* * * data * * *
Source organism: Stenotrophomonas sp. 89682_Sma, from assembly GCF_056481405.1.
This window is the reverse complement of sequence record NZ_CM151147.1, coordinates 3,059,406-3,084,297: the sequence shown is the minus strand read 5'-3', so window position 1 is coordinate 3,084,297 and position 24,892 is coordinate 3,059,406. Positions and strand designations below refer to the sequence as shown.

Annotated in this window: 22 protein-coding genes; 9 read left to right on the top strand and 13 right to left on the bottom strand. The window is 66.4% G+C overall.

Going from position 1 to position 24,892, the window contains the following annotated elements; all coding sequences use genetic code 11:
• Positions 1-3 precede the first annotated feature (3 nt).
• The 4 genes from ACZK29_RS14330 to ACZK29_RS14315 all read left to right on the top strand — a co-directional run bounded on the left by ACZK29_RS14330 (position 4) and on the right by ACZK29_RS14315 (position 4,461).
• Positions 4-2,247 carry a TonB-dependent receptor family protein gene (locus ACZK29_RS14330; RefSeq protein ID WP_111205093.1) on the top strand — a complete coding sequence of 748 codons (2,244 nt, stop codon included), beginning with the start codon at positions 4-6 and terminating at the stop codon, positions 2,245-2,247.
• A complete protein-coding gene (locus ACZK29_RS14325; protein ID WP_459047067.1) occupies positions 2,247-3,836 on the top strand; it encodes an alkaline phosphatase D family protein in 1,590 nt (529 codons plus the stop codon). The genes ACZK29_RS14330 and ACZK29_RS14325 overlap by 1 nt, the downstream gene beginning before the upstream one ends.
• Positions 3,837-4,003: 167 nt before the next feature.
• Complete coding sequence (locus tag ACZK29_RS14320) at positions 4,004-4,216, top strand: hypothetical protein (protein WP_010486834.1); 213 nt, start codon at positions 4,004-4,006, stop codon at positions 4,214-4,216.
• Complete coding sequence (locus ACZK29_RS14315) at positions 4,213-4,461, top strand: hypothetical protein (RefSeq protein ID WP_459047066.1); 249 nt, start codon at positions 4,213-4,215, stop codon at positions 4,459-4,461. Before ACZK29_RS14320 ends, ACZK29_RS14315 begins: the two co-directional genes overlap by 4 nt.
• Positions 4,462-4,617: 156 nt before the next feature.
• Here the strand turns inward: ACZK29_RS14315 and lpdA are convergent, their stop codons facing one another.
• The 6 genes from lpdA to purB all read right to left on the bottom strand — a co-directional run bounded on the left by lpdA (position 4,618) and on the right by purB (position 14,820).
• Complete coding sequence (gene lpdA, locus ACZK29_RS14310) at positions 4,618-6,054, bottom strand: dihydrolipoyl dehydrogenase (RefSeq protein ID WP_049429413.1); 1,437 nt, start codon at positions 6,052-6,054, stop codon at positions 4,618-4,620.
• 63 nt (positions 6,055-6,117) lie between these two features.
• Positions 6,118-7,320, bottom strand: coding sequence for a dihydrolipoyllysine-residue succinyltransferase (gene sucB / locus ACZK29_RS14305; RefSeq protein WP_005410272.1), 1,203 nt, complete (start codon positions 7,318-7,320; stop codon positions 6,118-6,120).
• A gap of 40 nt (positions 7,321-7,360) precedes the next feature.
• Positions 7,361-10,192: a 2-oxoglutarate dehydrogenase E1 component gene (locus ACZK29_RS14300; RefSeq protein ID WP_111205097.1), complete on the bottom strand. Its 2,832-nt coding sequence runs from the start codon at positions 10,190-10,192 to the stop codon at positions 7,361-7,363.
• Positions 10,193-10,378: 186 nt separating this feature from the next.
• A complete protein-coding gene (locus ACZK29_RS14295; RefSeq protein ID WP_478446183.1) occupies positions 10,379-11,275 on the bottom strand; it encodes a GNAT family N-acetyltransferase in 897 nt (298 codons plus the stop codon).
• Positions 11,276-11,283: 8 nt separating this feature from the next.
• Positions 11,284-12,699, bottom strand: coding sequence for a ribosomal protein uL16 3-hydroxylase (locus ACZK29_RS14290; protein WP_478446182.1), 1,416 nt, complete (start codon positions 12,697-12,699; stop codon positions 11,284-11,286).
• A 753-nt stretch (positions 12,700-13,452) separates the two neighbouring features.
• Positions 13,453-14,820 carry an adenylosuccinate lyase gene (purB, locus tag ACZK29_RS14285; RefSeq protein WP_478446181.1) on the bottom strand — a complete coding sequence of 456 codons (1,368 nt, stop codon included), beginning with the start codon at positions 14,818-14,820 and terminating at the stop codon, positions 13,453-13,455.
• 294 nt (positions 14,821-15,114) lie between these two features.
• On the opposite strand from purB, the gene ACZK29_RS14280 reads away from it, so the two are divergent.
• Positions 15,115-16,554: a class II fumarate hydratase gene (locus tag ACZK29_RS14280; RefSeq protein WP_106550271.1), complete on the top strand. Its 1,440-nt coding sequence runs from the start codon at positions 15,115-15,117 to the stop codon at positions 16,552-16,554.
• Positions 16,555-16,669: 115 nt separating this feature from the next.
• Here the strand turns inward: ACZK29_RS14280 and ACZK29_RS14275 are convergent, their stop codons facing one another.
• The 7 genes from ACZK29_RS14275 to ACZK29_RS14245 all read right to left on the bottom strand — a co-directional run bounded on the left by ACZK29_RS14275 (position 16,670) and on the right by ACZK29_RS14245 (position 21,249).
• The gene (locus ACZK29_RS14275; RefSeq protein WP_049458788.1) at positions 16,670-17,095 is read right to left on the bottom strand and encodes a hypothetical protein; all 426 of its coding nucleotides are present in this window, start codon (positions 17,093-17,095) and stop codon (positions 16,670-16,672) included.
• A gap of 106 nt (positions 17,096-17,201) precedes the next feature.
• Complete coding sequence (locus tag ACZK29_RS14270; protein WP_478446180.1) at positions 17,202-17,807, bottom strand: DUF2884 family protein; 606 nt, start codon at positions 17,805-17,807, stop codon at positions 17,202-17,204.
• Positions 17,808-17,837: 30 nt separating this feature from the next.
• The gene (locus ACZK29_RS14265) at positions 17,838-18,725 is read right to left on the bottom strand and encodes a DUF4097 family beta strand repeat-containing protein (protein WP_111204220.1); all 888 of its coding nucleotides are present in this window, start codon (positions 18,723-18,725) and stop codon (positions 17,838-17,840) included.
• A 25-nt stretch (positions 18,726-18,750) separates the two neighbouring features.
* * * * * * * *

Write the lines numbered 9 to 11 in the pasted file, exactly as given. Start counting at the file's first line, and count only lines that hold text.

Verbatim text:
• Positions 3,837-4,003: 167 nt before the next feature.
• Complete coding sequence (locus tag ACZK29_RS14320) at positions 4,004-4,216, top strand: hypothetical protein (protein WP_010486834.1); 213 nt, start codon at positions 4,004-4,006, stop codon at positions 4,214-4,216.
• Complete coding sequence (locus ACZK29_RS14315) at positions 4,213-4,461, top strand: hypothetical protein (RefSeq protein ID WP_459047066.1); 249 nt, start codon at positions 4,213-4,215, stop codon at positions 4,459-4,461. Before ACZK29_RS14320 ends, ACZK29_RS14315 begins: the two co-directional genes overlap by 4 nt.